It’s every woman’s worst nightmare: finding out their husband had an affair. While it’s true that people of all genders cheat, nearly every study on extramarital affairs shows that men are more likely to commit adultery than women. Infidelity is, unfortunately, a common occurrence in married couples, and even men who firmly believe they would never cheat on their spouse can still find themselves in sticky situations, whether it’s an emotional affair with a co-worker or a one-night stand with a stranger.
Men who are caught cheating will often try to minimize, rationalize, and justify their behavior with a million excuses, but in the end, cheating is ultimately a choice. The decision to cheat can be driven by multiple factors, none of which are an excuse for the careless decision, but it can help explain why it happened in the first place.
To understand the explanation behind what percentage of men cheat, we spoke to Briony Leo, a psychologist and head coach at Relish, a relationship coaching company.
Meet the Expert
Briony Leo is a psychologist from Melbourne, Australia, and head coach at Relish. She has a background in trauma counseling, addictions, and health and wellbeing.
What Percentage of Men Cheat?
“Research tells us that on average, around 20% of men are unfaithful to their spouse, as compared to 13% of women,” says Briony. “Of course, the only research available is from self-report surveys, so the number might be somewhat higher—but most surveys and studies support this finding.” According to research from the University of Colorado Boulder’s Department of Psychology and Neuroscience, instances of cheating are reported more frequently by men, despite some studies that men and women engage in infidelity at similar rates.
To understand why one in five married men cheat, it’s important to consider the gender differences in attitudes towards cheating. In a 2017 study, men were less likely to report that extramarital sex was always wrong, and more likely to view it as almost always wrong, wrong only sometimes, or not wrong at all. This indicates that not only do men cheat more than women but that they’re also more flexible in their attitude towards extramarital sex—at least when they’re the ones committing the infidelity.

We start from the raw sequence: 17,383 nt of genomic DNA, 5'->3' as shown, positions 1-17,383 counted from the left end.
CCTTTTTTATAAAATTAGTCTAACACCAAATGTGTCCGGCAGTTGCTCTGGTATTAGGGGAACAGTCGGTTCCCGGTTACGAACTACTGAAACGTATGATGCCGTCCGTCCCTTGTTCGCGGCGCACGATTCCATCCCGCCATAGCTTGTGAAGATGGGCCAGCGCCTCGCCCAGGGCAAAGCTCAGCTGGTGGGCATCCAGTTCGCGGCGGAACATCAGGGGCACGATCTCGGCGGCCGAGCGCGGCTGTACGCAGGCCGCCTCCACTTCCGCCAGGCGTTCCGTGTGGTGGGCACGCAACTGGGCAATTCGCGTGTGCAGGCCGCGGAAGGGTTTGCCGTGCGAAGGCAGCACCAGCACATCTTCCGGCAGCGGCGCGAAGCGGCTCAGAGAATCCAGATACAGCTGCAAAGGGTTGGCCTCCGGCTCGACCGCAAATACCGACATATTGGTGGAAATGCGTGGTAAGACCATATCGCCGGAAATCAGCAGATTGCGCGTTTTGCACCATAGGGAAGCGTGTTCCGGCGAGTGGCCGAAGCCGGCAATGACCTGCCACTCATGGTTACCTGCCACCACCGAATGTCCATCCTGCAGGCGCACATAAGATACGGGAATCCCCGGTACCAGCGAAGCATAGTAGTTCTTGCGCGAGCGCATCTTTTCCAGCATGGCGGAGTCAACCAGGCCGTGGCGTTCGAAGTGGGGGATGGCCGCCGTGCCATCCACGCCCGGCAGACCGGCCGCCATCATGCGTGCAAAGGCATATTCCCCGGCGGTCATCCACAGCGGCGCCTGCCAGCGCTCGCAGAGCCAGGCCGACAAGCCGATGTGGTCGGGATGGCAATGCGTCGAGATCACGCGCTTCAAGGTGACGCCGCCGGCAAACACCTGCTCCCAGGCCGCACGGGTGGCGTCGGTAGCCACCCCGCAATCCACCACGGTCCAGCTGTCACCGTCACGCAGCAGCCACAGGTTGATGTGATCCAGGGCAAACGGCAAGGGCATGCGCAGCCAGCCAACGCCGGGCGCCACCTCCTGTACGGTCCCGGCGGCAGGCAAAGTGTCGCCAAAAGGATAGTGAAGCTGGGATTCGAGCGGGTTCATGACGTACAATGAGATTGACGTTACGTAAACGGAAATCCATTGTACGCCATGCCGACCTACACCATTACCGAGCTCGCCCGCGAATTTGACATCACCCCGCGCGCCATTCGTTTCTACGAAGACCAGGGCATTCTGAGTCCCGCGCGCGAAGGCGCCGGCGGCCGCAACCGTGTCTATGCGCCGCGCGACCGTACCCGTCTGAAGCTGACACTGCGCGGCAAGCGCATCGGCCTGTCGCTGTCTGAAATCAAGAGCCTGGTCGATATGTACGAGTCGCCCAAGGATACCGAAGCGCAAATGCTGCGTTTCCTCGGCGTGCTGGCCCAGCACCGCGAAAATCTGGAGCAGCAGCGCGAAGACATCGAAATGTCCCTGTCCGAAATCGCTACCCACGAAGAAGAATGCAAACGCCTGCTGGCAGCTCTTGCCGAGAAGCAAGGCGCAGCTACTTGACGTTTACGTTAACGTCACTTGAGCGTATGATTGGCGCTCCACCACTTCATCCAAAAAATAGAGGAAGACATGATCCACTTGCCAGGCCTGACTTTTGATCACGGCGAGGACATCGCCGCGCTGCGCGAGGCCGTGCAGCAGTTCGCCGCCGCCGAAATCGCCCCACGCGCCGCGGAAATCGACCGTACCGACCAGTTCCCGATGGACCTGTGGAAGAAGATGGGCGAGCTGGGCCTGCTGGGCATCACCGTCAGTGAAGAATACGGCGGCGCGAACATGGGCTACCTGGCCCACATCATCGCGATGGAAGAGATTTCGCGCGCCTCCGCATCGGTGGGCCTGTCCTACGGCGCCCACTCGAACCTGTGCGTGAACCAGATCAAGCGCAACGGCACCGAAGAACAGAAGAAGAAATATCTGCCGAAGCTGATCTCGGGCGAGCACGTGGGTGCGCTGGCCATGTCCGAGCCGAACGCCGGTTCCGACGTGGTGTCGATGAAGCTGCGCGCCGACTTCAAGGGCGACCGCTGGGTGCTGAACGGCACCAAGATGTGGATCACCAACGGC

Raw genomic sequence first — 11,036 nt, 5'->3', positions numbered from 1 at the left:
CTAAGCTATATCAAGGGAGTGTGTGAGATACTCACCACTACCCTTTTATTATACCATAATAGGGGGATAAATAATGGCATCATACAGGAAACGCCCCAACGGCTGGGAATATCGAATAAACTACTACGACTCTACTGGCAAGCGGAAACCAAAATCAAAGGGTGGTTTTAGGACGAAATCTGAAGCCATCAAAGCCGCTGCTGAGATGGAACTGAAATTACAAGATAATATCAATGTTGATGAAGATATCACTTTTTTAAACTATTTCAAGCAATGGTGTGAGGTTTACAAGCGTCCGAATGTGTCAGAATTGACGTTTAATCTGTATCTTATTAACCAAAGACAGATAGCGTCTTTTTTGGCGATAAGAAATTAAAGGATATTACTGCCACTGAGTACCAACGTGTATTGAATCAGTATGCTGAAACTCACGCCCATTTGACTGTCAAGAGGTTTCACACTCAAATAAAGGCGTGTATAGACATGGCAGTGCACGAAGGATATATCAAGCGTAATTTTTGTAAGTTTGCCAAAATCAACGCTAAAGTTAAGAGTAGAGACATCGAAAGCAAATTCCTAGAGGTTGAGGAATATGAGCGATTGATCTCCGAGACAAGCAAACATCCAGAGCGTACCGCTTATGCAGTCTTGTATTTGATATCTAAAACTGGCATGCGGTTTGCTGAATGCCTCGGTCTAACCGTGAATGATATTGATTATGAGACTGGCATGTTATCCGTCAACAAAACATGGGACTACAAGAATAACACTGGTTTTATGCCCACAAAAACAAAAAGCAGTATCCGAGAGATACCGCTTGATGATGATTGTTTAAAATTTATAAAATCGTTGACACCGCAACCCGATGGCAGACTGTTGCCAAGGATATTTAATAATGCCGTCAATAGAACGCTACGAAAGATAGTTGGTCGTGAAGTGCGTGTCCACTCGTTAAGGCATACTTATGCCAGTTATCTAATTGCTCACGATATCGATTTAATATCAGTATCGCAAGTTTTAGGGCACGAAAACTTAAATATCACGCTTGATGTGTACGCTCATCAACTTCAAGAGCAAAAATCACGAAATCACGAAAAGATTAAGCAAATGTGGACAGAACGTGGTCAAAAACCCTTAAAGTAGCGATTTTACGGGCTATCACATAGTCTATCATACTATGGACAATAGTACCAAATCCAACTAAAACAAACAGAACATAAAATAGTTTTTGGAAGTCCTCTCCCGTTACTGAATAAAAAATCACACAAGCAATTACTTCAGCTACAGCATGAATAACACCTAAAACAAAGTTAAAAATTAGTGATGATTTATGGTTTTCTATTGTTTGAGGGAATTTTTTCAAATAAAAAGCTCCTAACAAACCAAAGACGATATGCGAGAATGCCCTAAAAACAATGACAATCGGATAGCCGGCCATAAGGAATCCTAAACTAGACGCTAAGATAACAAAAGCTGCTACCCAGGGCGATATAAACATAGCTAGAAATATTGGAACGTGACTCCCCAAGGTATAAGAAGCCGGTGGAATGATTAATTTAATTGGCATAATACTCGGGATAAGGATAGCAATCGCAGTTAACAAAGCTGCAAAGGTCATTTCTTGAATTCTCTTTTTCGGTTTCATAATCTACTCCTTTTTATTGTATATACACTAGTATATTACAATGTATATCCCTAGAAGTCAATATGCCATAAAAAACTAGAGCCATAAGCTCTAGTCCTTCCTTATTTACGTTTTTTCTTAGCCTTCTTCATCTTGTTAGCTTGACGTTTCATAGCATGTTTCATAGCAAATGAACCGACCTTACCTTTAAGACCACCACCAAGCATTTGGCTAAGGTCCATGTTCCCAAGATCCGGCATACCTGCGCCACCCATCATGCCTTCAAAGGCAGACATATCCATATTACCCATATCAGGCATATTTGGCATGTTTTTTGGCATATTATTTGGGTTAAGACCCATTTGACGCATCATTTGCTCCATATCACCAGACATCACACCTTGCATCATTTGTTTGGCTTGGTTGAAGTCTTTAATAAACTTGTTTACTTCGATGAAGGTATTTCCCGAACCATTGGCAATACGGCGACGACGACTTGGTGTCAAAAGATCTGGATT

At What Age Are Married Men Most Likely to Cheat?
A study from the Institute for Family Studies (IFS) uncovered some surprising data about when married men are most likely to cheat. Before 30, the number of married men and women who cheat is about the same (10 percent versus 11 percent). However, as we age, men become more likely to stray not just in mid-life, but later in life as well. IFS reports that the infidelity rate among men in their 70s is the highest at 26 percent, and it remains high among men ages 80 and older, as 24 percent of men admit to being guilty of infidelity.
Older men are part of the Baby Boomer generation and came of age during the sexual revolution, which could explain their chronic indiscretions. Cultural ideas about marriage change with the times, as many couples can see from the way their marriage is different from their parents, in ways that could be seen as both positive and negative. As newer generations age, we’ll undoubtedly see these trends change, although only time will tell in what direction.